Degradation kinetic parameters showed similar trends. Forages harvested at VEG and FL had similar a, b and a + b fractions of DM and aNDF, and both were greater (P < 0.05) than that harvested at the SP stage (Table 5). Effective degradability of DM ranked as VEG > FL > SP (P < 0.001), whereas the ED of aNDF was similar between VEG and FL and both were greater (P < 0.01) than SP. Forages harvested at VEG, FL and SP had similar soluble fraction (a) of protein, but the potential degradable fraction (b) of protein was greater (P < 0.01) for forage harvested at the VEG than the SP stage.

Discussion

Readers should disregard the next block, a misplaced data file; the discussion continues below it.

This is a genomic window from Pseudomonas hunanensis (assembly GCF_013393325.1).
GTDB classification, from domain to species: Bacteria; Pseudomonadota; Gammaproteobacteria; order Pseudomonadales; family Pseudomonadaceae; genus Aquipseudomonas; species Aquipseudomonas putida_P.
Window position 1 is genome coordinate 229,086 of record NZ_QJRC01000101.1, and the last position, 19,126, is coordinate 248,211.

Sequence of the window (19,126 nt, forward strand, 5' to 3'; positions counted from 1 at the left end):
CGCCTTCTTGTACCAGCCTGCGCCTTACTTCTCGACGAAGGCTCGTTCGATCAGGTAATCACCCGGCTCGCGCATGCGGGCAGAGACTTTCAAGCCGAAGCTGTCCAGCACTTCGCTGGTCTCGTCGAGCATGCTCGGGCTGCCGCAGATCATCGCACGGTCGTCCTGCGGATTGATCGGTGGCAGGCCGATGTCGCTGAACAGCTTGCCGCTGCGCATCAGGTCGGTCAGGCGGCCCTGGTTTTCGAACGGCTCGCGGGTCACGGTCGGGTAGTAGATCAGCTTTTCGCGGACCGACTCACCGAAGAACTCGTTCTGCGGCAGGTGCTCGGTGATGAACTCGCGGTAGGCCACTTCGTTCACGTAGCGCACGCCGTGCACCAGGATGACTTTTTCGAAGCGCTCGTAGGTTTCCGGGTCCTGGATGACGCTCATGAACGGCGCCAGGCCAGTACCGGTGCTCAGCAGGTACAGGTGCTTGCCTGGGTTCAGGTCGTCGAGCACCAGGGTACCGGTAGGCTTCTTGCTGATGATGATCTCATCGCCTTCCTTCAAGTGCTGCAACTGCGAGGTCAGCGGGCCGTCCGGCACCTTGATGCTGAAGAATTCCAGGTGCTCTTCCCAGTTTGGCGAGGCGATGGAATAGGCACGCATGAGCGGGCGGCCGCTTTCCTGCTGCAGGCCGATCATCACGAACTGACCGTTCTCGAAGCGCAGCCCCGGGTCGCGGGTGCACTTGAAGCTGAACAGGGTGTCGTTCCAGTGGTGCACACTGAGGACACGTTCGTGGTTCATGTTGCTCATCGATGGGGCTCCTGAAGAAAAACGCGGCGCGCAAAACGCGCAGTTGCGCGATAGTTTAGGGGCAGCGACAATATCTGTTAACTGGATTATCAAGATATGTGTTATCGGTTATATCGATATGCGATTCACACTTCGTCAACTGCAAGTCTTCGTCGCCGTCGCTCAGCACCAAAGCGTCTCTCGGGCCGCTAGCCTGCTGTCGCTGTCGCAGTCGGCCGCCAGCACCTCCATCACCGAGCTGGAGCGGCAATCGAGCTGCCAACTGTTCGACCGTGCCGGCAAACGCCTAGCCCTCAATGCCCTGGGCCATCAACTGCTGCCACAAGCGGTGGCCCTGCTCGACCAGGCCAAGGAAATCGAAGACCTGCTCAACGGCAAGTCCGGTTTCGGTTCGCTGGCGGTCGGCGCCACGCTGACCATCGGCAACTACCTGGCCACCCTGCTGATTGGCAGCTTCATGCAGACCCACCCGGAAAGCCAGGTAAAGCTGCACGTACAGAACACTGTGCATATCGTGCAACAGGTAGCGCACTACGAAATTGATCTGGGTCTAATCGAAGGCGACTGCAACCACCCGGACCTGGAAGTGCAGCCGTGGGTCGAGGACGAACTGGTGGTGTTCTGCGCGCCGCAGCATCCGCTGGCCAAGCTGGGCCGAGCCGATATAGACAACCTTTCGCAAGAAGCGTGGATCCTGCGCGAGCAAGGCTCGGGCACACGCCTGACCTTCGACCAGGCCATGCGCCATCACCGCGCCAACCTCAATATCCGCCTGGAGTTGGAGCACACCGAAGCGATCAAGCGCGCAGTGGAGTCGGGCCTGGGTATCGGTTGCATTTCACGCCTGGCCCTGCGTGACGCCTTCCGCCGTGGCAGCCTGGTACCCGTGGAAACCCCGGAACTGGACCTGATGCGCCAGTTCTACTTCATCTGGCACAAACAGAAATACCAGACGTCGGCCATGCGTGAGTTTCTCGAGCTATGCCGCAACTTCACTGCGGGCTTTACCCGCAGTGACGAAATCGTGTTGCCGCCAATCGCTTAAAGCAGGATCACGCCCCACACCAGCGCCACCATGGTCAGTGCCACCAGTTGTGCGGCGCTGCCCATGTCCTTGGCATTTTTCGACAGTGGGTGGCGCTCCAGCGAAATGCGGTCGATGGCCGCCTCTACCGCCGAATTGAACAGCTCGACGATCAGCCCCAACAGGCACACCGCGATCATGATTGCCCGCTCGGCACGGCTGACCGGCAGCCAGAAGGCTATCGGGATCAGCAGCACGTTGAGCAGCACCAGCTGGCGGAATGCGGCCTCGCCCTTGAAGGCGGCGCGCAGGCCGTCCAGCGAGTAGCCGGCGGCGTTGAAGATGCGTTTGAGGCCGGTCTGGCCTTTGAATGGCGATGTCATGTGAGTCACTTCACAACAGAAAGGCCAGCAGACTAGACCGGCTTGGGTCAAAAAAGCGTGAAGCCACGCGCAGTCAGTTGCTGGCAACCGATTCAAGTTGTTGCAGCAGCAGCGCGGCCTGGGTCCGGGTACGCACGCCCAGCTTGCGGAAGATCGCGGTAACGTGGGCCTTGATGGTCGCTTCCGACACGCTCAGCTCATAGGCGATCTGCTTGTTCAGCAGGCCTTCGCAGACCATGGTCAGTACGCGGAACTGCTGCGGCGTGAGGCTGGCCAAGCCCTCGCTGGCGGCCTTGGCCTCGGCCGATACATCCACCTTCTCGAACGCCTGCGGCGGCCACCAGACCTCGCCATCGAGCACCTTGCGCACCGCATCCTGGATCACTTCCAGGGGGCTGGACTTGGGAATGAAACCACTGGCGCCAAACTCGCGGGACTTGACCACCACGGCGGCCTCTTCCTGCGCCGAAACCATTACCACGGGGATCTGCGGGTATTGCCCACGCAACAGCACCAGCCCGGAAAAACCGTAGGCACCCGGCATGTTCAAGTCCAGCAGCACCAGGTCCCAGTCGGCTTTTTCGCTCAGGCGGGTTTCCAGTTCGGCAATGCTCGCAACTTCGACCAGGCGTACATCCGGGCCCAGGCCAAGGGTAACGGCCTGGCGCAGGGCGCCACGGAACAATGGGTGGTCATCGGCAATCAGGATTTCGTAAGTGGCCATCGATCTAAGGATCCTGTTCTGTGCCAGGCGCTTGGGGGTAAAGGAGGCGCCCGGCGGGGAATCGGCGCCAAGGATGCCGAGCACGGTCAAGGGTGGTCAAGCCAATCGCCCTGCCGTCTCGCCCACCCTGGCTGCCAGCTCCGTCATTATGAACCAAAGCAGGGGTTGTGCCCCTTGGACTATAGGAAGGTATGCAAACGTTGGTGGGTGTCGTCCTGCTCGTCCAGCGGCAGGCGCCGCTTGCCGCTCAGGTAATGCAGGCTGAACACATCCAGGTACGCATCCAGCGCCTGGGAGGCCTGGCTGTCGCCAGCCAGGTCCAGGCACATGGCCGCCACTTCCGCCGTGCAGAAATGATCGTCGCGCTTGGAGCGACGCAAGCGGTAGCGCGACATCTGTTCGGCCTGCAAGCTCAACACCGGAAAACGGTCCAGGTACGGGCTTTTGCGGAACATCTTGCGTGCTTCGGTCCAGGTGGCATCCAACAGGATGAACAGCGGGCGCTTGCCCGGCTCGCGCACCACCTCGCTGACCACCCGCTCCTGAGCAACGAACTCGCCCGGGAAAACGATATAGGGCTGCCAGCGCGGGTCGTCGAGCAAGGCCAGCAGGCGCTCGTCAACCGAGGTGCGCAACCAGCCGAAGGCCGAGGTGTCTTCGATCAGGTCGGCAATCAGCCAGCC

The higher aNDF and ADF contents but lower CP content of cool-season grasses as compared to PPC across all maturities indicated that nutritional quality of PPC was superior to mature cool-season grasses. Therefore, incorporation of PPC into cool-season grass pasture would increase the forage quality of rehabilitated native pasture. However, the increased aNDF and ADF but decreased CP content of PPC with advancing maturity indicates that the nutritive value of PPC decreased as it matured. This compared with the observation that cool-season grasses had relatively similar aNDF, ADF and CP contents during the same period of growth indicated that the PPC and cool-season grass mixture had a higher nutritive value when PPC was in the vegetative stage. The nutrient composition of PPC at VEG and FL were comparable to that reported by Jin et al. [11]. Generally, with advancing maturity, forage quality declines as fibre content increases and protein concentration decreases [27]. The increased fibre content in whole plant PPC with advancing maturity was likely due to increased fibre concentration in stem and an increase in the stem: leaf ratio [11]. Reduced protein content in PPC as the plant matures was also reported by Posler et al. [28]. Nevertheless, the higher protein concentration of PPC throughout the growing season as compared to cool-season grasses suggests that PPC could be a valuable N source in rehabilitated native pasture. Others have concluded that PPC in the vegetative and flower stages are good quality forages for ruminants [29] as the fibre and CP contents are similar to other common legumes such as alfalfa and sainfoin harvested at the same growth stages [30].